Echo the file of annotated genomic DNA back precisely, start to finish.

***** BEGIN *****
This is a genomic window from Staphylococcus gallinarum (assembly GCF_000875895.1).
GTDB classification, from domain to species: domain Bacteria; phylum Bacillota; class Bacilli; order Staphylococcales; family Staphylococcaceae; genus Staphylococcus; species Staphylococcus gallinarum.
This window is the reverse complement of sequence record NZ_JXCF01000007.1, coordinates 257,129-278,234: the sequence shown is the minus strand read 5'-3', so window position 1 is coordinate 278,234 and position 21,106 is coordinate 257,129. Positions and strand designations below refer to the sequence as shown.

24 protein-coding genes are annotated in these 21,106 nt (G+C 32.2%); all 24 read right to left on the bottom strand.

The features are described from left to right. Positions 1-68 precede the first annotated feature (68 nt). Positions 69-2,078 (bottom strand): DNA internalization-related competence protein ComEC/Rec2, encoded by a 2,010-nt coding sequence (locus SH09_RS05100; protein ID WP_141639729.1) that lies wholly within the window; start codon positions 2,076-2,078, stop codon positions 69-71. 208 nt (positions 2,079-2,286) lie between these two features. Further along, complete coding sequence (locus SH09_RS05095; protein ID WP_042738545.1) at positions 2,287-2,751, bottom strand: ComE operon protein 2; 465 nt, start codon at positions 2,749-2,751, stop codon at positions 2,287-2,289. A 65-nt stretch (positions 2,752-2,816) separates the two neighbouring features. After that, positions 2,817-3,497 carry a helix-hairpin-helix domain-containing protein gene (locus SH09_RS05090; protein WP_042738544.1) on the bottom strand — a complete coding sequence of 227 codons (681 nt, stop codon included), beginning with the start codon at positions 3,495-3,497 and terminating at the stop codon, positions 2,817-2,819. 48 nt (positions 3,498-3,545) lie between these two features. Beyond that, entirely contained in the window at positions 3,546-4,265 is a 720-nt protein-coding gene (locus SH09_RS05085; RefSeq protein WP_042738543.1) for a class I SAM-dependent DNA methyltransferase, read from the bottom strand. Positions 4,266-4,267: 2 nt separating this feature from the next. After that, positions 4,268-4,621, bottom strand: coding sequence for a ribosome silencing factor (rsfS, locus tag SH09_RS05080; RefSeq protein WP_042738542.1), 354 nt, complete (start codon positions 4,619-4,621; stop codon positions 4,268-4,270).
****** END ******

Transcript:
This is a genomic window from Staphylococcus gallinarum (assembly GCF_000875895.1).
GTDB classification, from domain to species: domain Bacteria; phylum Bacillota; class Bacilli; order Staphylococcales; family Staphylococcaceae; genus Staphylococcus; species Staphylococcus gallinarum.
This window is the reverse complement of sequence record NZ_JXCF01000007.1, coordinates 257,129-278,234: the sequence shown is the minus strand read 5'-3', so window position 1 is coordinate 278,234 and position 21,106 is coordinate 257,129. Positions and strand designations below refer to the sequence as shown.

24 protein-coding genes are annotated in these 21,106 nt (G+C 32.2%); all 24 read right to left on the bottom strand.

The features are described from left to right. Positions 1-68 precede the first annotated feature (68 nt). Positions 69-2,078 (bottom strand): DNA internalization-related competence protein ComEC/Rec2, encoded by a 2,010-nt coding sequence (locus SH09_RS05100; protein ID WP_141639729.1) that lies wholly within the window; start codon positions 2,076-2,078, stop codon positions 69-71. 208 nt (positions 2,079-2,286) lie between these two features. Further along, complete coding sequence (locus SH09_RS05095; protein ID WP_042738545.1) at positions 2,287-2,751, bottom strand: ComE operon protein 2; 465 nt, start codon at positions 2,749-2,751, stop codon at positions 2,287-2,289. A 65-nt stretch (positions 2,752-2,816) separates the two neighbouring features. After that, positions 2,817-3,497 carry a helix-hairpin-helix domain-containing protein gene (locus SH09_RS05090; protein WP_042738544.1) on the bottom strand — a complete coding sequence of 227 codons (681 nt, stop codon included), beginning with the start codon at positions 3,495-3,497 and terminating at the stop codon, positions 2,817-2,819. 48 nt (positions 3,498-3,545) lie between these two features. Beyond that, entirely contained in the window at positions 3,546-4,265 is a 720-nt protein-coding gene (locus SH09_RS05085; RefSeq protein WP_042738543.1) for a class I SAM-dependent DNA methyltransferase, read from the bottom strand. Positions 4,266-4,267: 2 nt separating this feature from the next. After that, positions 4,268-4,621, bottom strand: coding sequence for a ribosome silencing factor (rsfS, locus tag SH09_RS05080; RefSeq protein WP_042738542.1), 354 nt, complete (start codon positions 4,619-4,621; stop codon positions 4,268-4,270).